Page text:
Cele warns police to behave

2010-06-11 11:53
Johannesburg – National police commissioner General Bheki Cele told officers gathered at Soccer City in Johannesburg for the World Cup opening on Friday to behave themselves and make South Africa proud.

Greeting over 600 police officers outside the stadium, Cele said it was their job to serve and protect all South Africans and their visitors over the month-long soccer tournament.

"Today is finally the realisation of the South African dream. I just have to say until this point you have been wonderful," he said.

"Our safety is in your hands. Please serve and protect."

Cele congratulated police on their "good work" for the arrest of six people who allegedly robbed a Chilean tourist in Mpumalanga on Thursday. He also praised them for the arrest of four men allegedly involved in the robbery of three journalists in Magaliesburg earlier this week.


He reminded them that the world was watching and sent a stern warning to criminals attempting to sabotage South Africa's "good name" during the World Cup.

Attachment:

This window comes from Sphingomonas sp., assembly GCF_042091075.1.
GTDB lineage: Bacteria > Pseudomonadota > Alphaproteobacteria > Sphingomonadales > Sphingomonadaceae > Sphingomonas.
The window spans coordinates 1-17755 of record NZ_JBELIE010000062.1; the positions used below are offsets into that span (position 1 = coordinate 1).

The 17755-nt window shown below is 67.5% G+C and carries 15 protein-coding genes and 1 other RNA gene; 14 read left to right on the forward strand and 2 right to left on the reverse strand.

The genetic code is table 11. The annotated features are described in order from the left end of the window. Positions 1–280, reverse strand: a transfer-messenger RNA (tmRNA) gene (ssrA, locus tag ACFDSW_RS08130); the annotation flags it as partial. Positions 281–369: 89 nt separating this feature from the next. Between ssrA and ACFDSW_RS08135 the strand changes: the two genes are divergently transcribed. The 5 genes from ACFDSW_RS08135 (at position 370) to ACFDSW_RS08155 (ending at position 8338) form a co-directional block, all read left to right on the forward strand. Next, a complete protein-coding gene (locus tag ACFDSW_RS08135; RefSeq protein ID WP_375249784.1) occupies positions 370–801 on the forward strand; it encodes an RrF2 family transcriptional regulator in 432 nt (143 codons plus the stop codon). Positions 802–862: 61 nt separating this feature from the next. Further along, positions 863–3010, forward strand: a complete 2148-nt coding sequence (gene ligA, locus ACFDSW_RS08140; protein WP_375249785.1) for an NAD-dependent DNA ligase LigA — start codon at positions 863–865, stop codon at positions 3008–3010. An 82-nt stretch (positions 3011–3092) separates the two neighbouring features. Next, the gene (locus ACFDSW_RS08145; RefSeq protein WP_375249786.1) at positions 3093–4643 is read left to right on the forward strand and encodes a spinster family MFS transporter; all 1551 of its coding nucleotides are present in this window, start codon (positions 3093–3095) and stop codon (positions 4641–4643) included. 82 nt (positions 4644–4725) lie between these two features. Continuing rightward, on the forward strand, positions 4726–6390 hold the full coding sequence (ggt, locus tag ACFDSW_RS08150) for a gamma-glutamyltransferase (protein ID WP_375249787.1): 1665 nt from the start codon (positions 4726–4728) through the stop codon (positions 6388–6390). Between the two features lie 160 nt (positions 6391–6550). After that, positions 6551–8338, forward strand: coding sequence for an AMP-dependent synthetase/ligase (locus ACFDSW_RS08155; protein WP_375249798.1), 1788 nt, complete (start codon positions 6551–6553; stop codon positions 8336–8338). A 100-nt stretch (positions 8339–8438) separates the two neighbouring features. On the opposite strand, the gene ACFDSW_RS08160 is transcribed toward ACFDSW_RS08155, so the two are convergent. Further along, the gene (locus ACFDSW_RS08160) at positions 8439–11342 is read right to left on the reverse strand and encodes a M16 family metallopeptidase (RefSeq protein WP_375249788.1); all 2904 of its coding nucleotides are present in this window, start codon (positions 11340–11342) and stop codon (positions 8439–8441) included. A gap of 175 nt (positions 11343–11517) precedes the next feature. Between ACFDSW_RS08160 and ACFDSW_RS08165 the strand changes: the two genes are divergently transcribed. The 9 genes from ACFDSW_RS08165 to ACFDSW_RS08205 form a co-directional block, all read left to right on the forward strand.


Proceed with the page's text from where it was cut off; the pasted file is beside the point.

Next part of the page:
"People think they can mess up our good name as South Africans. We say to them, don't say you were not warned."

He said it was up to the police to prevent "thugs, criminals and people with ill minds" from spoiling the World Cup festivities.

"There are a few hot-headed people who think they can spoil the party. We will find them," he said.

He also sent a warning to drivers to stay safe on the roads and to be responsible.

Safety rests with the driver

"Traffic safety rests with the driver. We can't put a police officer in every car, so we call on the drivers to curb their excitement once they get in the car."

His comments came after the death of former president Nelson Mandela's 13-year-old great granddaughter in a car accident after the World Cup concert in Soweto on Thursday night.

He said the incident was a "sad moment".

Uniformed and plain-clothed police, along with metro police, World Cup volunteers and a tactical response team wearing navy berets, congregated near the stadium to hear the commissioner's speech.

They all bowed their heads in a prayer, led by a fellow police officer who asked God to "look after you while we go out to look after others".

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